Were you involved in a car accident that may have been a little bit your own fault? Or more than a little bit? Don't worry; California is a “comparative fault” state. This has a big impact on who can recover what in an accident caused by the negligence of two or more people. Comparative fault, also called comparative negligence, is an important concept in personal injury litigation in California.
Negligence in California
In California, negligence is defined in reference to the duty every person has to use ordinary care. You will find the state's core negligence law at Civil Code Section 1714. It provides that every person is legally responsible for injuries caused by their lack of ordinary care.
If you are involved in a car accident, it is very likely that any action you bring against the other driver will be premised on negligence. A driver might have been driving too fast, driving while tired, distracted by something else, or tailgating. Any behavior that doesn't live up to the duty of using ordinary care to prevent injury to others can be negligence.
Read More: California Negligence Law: The Elements of Negligence
Elements of Negligence in California
In order to establish negligence in California, you must prove four elements. These include:
Each of these elements is defined slightly differently than you might use the terms in ordinary life. The first element of duty refers to the duty to use ordinary care mentioned in the California Civil Code. If someone behaves as a reasonably prudent person would behave in the situation, they have not breached the duty of ordinary care.
Breach means not living up to that duty of care. Driving too fast for road conditions or weather conditions, driving while under the influence of drugs or alcohol or driving too close to the car ahead – all these are actions a reasonably prudent person would not take, and constitute a breach of the duty of care.
If the breach is the legal cause of the injuries to another person or their property, the elements of a negligence case have been established. Legal cause is clear enough in some cases, but less clear in others. For example, when a drunk driver with a red light plows into a person crossing the street in a proper cross walk, the driver's behavior causes the accident. But what if both parties to an accident are at fault?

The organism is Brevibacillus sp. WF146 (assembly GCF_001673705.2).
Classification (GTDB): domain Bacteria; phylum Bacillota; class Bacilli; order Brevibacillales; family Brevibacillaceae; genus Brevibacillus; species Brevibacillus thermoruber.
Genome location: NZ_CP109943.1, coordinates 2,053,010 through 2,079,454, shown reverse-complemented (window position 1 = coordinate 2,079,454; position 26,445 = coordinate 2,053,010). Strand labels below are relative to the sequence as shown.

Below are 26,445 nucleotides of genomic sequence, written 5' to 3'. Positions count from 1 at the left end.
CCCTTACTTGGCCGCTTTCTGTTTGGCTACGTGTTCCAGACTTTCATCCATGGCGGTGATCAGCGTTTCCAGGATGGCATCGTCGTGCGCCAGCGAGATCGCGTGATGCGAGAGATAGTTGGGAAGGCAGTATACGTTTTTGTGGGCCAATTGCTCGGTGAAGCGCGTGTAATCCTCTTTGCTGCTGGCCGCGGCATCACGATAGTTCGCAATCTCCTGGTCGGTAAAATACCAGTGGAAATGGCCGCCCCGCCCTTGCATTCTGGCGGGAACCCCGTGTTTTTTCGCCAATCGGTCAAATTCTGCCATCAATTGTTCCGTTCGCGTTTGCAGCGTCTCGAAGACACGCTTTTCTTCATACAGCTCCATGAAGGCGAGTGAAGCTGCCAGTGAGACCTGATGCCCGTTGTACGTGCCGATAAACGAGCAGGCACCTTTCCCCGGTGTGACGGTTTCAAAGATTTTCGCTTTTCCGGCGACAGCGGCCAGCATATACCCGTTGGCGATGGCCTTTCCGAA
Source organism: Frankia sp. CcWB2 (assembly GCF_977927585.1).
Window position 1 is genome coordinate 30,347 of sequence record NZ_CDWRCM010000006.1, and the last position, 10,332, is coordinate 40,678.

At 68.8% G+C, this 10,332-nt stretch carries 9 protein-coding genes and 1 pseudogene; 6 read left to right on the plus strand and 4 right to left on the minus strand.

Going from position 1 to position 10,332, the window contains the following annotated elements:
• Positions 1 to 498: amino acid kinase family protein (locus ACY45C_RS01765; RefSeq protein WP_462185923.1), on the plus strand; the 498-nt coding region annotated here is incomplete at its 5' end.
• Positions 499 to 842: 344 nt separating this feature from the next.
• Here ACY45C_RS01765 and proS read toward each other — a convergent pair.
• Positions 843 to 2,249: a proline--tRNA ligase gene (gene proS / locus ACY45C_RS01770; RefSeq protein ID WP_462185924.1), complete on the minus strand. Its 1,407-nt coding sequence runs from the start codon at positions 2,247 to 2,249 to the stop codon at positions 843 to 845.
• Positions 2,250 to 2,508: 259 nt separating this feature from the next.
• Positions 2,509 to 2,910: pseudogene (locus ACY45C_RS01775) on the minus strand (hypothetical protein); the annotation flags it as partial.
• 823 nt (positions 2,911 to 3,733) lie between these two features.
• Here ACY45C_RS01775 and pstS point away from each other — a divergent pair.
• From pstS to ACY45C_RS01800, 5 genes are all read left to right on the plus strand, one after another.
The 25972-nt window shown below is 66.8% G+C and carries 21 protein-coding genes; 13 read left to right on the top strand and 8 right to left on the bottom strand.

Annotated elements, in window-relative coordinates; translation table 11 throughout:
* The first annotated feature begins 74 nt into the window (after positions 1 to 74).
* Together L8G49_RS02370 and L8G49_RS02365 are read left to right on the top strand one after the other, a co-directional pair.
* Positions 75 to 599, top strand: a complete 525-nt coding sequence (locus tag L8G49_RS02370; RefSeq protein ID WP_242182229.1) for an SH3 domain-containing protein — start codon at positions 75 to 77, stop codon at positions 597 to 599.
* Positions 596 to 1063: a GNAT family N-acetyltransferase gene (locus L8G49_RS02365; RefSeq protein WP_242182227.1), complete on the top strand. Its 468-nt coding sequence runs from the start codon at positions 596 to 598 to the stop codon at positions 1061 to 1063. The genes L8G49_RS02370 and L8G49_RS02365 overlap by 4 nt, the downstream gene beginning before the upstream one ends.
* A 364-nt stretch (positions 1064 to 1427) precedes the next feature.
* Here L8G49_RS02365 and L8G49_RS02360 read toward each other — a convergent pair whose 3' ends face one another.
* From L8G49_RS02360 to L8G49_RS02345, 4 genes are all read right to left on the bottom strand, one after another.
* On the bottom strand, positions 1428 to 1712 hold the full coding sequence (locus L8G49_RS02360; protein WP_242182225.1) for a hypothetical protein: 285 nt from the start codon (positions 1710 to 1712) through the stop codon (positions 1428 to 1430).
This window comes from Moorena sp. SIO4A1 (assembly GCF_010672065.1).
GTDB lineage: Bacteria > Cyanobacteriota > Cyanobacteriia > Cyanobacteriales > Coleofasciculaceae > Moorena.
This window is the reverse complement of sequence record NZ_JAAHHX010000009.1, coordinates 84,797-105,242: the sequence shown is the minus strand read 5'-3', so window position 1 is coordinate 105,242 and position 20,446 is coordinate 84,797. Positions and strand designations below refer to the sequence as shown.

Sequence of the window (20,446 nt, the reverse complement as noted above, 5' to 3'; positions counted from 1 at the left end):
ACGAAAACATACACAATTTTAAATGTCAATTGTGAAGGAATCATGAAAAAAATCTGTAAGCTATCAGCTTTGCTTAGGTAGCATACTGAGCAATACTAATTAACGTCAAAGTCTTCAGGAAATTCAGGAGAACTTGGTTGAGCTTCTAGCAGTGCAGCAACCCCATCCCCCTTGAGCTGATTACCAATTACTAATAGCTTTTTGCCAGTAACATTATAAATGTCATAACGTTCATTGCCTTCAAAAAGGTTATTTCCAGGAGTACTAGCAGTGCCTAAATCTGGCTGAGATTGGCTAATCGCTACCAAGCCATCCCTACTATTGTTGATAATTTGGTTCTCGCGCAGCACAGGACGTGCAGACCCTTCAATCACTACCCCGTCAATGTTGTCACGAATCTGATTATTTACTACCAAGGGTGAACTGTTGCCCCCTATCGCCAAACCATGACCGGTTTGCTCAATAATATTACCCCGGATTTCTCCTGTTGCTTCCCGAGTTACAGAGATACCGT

Comparative Negligence vs. Contributory Negligence
Sometimes when a car accident occurs, both parties are at fault to some degree. For example, if two drivers are speeding and their cars slide on a wet road and collide, both are at fault. Likewise, if a speeding driver hits a pedestrian who is jaywalking across a busy street, both parties are at fault. What happens when the injuries are caused by the negligent behavior of both parties?
States faced with this situation usually opt for either a contributory negligence approach or a comparative negligence approach. California has tried both. For years it used the contributory negligence approach. Under this doctrine, if the person injured contributed to the accident to any extent, they could not recover against the other person in California.
Let's say one car has lost one of its headlights and it is struck head on by a semi going twice the legal speed limit. The car driver is adjudged five percent at fault for driving with one headlight, while the semi driver is 95 percent at fault for the excess speed. Under contributory negligence, the car driver could not recover a dime from the truck driver.
California and Comparative Negligence
If this seems an unfair result to you, you are not alone. The California Supreme Court tossed out contributory negligence in a 1975 case, and the state began using a comparative negligence approach, also called comparative fault. Under comparative fault, a party can get damages from the other party but only to the extent that they were negligent. The claimant's recovery is reduced by the percentage of fault attributed to him.
Adopting comparative fault principles comes from a recognition that most auto accident cases are not black and white, with one person a saint and the other a sinner. Instead of punishing a person who contributed in some small way to an accident by barring any recovery, comparative fault laws weigh the fault of each party. That makes each party responsible for their actions and the injuries that result from them.